Consciousness and God-fear
What does it mean to be a 'God-fearing' person?
God-fearing. A God-fearing person. What does that phrase mean? It may refer to the conscious anxiety of not-knowing.
If God is everything, then he/she/it is incomprehensible, unknowable, unknown as the totality of reality is unknowable.
In the early beginnings of human consciousness, a rustling in the bushes might be just the wind, or it might be something that wants to eat me. That not-knowing could be a dangerous situation. The anxiety evoked by that not-knowing could be an aid to survival by sharpening the senses. That useful anxiety of not-knowing was hard-wired into the reptilian brain because it had survival value. The later development of the fore-brain’s pattern-matching ability (which leads to language) gives me better ability to know about the rustling in the bushes. Increased knowledge about the world decreases not-knowing, which reduces anxiety, but the knowledge does not eliminate anxiety, because that anxiety of not-knowing has already been hard-wired into the foundational reptilian consciousness.
As individual consciousness evolved, we got more sophisticated relationships with reality, including fire, tools, group-culture, and agriculture. With those developments, the actual physical rustling in the bushes became less apt to be something that could eat me. The physical world became more apt to be known, and hence safer.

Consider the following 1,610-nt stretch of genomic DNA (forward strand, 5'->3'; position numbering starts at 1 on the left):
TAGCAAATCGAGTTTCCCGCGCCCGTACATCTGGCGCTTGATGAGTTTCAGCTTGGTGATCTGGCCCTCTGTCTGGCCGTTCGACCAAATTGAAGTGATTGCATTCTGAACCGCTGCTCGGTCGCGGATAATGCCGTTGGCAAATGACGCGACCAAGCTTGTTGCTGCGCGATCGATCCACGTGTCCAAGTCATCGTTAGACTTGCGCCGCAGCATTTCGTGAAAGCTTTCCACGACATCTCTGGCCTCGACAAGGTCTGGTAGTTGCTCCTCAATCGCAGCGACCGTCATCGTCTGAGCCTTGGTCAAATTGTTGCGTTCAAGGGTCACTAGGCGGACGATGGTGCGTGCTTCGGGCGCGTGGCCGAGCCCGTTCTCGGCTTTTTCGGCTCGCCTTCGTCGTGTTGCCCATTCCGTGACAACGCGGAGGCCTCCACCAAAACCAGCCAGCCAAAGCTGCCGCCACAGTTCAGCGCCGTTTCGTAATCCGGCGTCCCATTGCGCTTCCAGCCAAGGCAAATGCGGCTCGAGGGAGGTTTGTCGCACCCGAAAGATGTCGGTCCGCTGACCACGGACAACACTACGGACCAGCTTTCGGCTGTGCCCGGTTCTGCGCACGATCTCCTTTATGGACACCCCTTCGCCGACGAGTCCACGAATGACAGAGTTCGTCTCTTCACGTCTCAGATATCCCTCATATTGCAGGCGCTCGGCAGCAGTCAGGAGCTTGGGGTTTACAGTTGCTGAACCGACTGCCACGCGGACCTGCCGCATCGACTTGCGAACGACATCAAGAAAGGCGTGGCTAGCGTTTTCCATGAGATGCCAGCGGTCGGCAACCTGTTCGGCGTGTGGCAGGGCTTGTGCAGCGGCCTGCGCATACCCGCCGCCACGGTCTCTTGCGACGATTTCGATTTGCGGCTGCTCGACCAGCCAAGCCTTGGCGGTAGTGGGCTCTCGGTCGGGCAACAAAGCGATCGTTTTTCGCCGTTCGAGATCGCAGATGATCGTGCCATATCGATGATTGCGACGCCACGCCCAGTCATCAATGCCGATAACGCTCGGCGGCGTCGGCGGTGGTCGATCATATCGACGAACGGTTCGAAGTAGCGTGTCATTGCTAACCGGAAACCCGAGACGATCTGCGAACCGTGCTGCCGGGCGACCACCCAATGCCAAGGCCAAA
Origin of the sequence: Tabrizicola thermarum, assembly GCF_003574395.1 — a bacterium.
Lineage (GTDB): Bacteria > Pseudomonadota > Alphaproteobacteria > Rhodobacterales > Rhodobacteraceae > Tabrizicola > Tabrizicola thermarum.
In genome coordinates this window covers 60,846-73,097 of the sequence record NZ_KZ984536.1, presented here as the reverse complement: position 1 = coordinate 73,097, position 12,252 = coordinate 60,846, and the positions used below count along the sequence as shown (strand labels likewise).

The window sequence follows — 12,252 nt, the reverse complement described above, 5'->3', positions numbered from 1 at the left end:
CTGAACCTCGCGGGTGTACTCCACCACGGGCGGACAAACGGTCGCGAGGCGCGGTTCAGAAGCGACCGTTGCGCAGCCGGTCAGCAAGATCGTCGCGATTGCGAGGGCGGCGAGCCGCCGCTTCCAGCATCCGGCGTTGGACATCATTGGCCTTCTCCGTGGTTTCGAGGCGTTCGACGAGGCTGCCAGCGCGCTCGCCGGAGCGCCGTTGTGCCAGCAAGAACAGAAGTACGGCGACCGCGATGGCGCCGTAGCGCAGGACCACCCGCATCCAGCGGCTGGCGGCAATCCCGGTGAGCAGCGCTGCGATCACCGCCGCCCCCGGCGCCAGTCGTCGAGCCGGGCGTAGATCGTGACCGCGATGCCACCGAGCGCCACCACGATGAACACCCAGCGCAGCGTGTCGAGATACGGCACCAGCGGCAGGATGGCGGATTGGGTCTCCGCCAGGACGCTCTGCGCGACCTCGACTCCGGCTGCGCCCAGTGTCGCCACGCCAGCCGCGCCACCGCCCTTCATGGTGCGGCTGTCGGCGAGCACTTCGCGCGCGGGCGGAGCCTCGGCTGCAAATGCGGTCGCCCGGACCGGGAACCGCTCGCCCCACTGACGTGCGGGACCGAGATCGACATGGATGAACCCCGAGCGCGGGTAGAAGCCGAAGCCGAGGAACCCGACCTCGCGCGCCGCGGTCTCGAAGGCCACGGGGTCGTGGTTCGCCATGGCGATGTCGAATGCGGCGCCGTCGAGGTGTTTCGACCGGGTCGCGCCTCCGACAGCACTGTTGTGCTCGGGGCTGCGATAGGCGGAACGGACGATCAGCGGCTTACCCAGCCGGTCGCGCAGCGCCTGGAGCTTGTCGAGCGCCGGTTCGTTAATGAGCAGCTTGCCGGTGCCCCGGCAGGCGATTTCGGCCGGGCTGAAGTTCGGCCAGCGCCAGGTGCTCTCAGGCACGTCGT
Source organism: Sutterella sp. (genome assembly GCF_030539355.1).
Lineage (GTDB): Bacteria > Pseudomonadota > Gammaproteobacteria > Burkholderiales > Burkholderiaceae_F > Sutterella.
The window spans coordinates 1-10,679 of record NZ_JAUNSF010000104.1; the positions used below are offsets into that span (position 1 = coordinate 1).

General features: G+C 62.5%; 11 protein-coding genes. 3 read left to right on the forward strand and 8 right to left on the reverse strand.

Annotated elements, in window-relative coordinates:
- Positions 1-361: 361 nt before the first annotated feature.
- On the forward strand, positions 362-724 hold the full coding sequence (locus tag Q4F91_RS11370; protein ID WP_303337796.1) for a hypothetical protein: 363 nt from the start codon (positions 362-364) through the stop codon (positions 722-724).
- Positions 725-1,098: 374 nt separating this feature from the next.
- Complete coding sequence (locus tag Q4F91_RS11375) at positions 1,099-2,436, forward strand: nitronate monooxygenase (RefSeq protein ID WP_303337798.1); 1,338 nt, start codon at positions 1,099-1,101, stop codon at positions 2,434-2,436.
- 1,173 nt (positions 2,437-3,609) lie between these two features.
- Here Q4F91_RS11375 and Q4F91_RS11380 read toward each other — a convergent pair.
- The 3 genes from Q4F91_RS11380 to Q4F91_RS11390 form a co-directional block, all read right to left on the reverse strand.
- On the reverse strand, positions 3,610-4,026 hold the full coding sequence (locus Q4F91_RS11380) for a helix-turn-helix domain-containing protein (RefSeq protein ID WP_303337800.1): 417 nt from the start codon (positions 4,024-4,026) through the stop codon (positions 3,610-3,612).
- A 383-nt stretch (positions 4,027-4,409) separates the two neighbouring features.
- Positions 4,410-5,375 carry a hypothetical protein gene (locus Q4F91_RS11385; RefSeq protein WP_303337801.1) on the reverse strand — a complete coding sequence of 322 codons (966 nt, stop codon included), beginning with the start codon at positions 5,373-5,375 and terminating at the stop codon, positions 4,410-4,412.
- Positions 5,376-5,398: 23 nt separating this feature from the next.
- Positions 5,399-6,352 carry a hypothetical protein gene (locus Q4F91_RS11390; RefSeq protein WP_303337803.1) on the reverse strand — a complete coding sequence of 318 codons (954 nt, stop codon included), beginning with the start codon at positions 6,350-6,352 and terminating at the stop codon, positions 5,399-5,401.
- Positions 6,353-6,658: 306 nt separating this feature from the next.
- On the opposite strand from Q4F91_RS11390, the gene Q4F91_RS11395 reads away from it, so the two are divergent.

But the hard-wired anxiety of not-knowing doesn’t go away. It only becomes more mysterious. The evolution of individual consciousness also brings with it an increased sense of the complexity of reality. We can never know, comprehend, the fullness of everything. If ‘God’ is our name for ‘everything’, then God is unknowable. The unknowable will forever trigger the hard-wired anxiety of not-knowing. The person who attempts to be close to God, who wants to know God, will always encounter that unknowable mystery and with it, the anxiety of not-knowing. That person will be God-fearing.
So if the desire to know about reality evokes anxiety, where does the peace that the wise people talk about come from? It does not come from making the anxiety go away. The hard-wired anxiety is still there; it will always be there. But, that anxiety doesn’t have to be overwhelming. Peace comes in acknowledging the anxiety and recognizing both its origin and its permanent place in consciousness. The triumph of consciousness is to be large enough to contain the anxiety of not-knowing.